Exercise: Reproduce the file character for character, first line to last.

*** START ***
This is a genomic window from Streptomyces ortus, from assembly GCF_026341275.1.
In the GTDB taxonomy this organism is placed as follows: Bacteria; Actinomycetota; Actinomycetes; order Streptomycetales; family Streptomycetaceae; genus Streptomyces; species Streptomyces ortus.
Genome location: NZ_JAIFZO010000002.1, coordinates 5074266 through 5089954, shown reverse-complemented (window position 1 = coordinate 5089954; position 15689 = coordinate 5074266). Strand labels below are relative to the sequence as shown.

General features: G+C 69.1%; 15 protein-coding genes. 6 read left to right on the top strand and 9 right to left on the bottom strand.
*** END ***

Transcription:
This is a genomic window from Streptomyces ortus, from assembly GCF_026341275.1.
In the GTDB taxonomy this organism is placed as follows: Bacteria; Actinomycetota; Actinomycetes; order Streptomycetales; family Streptomycetaceae; genus Streptomyces; species Streptomyces ortus.
Genome location: NZ_JAIFZO010000002.1, coordinates 5074266 through 5089954, shown reverse-complemented (window position 1 = coordinate 5089954; position 15689 = coordinate 5074266). Strand labels below are relative to the sequence as shown.

General features: G+C 69.1%; 15 protein-coding genes. 6 read left to right on the top strand and 9 right to left on the bottom strand.